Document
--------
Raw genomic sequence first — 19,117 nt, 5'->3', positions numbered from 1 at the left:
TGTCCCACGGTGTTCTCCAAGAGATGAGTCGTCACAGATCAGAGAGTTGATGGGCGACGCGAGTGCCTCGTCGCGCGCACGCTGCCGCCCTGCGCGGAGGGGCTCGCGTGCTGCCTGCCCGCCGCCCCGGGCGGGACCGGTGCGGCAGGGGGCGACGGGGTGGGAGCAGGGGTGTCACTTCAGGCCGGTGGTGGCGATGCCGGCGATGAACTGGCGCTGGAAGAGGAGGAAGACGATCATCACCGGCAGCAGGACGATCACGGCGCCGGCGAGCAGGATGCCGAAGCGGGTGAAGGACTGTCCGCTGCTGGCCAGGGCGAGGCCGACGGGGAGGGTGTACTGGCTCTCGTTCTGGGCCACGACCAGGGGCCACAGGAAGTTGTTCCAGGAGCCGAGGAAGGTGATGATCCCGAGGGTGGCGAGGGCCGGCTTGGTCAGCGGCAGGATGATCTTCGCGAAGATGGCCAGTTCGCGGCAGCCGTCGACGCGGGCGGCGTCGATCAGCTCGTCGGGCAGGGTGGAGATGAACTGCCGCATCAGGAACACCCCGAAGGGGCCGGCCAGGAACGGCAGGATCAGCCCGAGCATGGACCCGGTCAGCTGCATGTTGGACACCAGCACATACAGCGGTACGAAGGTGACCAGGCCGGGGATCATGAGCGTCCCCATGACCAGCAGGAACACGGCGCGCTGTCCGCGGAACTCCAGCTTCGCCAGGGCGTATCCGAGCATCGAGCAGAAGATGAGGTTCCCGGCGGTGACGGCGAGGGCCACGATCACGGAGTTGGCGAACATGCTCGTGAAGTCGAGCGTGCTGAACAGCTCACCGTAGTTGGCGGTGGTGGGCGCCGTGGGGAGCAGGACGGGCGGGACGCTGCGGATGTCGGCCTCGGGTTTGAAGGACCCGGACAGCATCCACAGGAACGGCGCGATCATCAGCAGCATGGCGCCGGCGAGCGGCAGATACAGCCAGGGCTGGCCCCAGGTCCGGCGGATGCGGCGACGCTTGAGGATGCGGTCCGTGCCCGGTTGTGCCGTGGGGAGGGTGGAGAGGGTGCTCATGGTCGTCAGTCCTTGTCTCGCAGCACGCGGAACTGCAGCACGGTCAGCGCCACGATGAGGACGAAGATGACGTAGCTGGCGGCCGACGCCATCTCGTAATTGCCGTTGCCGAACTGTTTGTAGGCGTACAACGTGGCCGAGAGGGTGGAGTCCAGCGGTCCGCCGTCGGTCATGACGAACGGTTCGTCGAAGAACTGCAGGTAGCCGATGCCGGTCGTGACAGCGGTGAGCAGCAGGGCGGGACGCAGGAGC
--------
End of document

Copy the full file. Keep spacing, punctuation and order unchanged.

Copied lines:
Raw genomic sequence first — 19,117 nt, 5'->3', positions numbered from 1 at the left:
TGTCCCACGGTGTTCTCCAAGAGATGAGTCGTCACAGATCAGAGAGTTGATGGGCGACGCGAGTGCCTCGTCGCGCGCACGCTGCCGCCCTGCGCGGAGGGGCTCGCGTGCTGCCTGCCCGCCGCCCCGGGCGGGACCGGTGCGGCAGGGGGCGACGGGGTGGGAGCAGGGGTGTCACTTCAGGCCGGTGGTGGCGATGCCGGCGATGAACTGGCGCTGGAAGAGGAGGAAGACGATCATCACCGGCAGCAGGACGATCACGGCGCCGGCGAGCAGGATGCCGAAGCGGGTGAAGGACTGTCCGCTGCTGGCCAGGGCGAGGCCGACGGGGAGGGTGTACTGGCTCTCGTTCTGGGCCACGACCAGGGGCCACAGGAAGTTGTTCCAGGAGCCGAGGAAGGTGATGATCCCGAGGGTGGCGAGGGCCGGCTTGGTCAGCGGCAGGATGATCTTCGCGAAGATGGCCAGTTCGCGGCAGCCGTCGACGCGGGCGGCGTCGATCAGCTCGTCGGGCAGGGTGGAGATGAACTGCCGCATCAGGAACACCCCGAAGGGGCCGGCCAGGAACGGCAGGATCAGCCCGAGCATGGACCCGGTCAGCTGCATGTTGGACACCAGCACATACAGCGGTACGAAGGTGACCAGGCCGGGGATCATGAGCGTCCCCATGACCAGCAGGAACACGGCGCGCTGTCCGCGGAACTCCAGCTTCGCCAGGGCGTATCCGAGCATCGAGCAGAAGATGAGGTTCCCGGCGGTGACGGCGAGGGCCACGATCACGGAGTTGGCGAACATGCTCGTGAAGTCGAGCGTGCTGAACAGCTCACCGTAGTTGGCGGTGGTGGGCGCCGTGGGGAGCAGGACGGGCGGGACGCTGCGGATGTCGGCCTCGGGTTTGAAGGACCCGGACAGCATCCACAGGAACGGCGCGATCATCAGCAGCATGGCGCCGGCGAGCGGCAGATACAGCCAGGGCTGGCCCCAGGTCCGGCGGATGCGGCGACGCTTGAGGATGCGGTCCGTGCCCGGTTGTGCCGTGGGGAGGGTGGAGAGGGTGCTCATGGTCGTCAGTCCTTGTCTCGCAGCACGCGGAACTGCAGCACGGTCAGCGCCACGATGAGGACGAAGATGACGTAGCTGGCGGCCGACGCCATCTCGTAATTGCCGTTGCCGAACTGTTTGTAGGCGTACAACGTGGCCGAGAGGGTGGAGTCCAGCGGTCCGCCGTCGGTCATGACGAACGGTTCGTCGAAGAACTGCAGGTAGCCGATGCCGGTCGTGACAGCGGTGAGCAGCAGGGCGGGACGCAGGAGC